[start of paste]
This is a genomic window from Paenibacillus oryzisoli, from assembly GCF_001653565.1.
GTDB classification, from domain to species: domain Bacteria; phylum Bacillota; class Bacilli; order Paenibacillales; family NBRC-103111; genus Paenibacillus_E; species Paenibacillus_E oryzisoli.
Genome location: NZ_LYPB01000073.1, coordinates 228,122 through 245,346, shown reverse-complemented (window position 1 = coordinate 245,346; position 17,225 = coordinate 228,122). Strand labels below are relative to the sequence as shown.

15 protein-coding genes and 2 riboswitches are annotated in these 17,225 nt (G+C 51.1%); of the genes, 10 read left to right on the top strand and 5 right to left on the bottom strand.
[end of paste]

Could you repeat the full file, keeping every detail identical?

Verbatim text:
This is a genomic window from Paenibacillus oryzisoli, from assembly GCF_001653565.1.
GTDB classification, from domain to species: domain Bacteria; phylum Bacillota; class Bacilli; order Paenibacillales; family NBRC-103111; genus Paenibacillus_E; species Paenibacillus_E oryzisoli.
Genome location: NZ_LYPB01000073.1, coordinates 228,122 through 245,346, shown reverse-complemented (window position 1 = coordinate 245,346; position 17,225 = coordinate 228,122). Strand labels below are relative to the sequence as shown.

15 protein-coding genes and 2 riboswitches are annotated in these 17,225 nt (G+C 51.1%); of the genes, 10 read left to right on the top strand and 5 right to left on the bottom strand.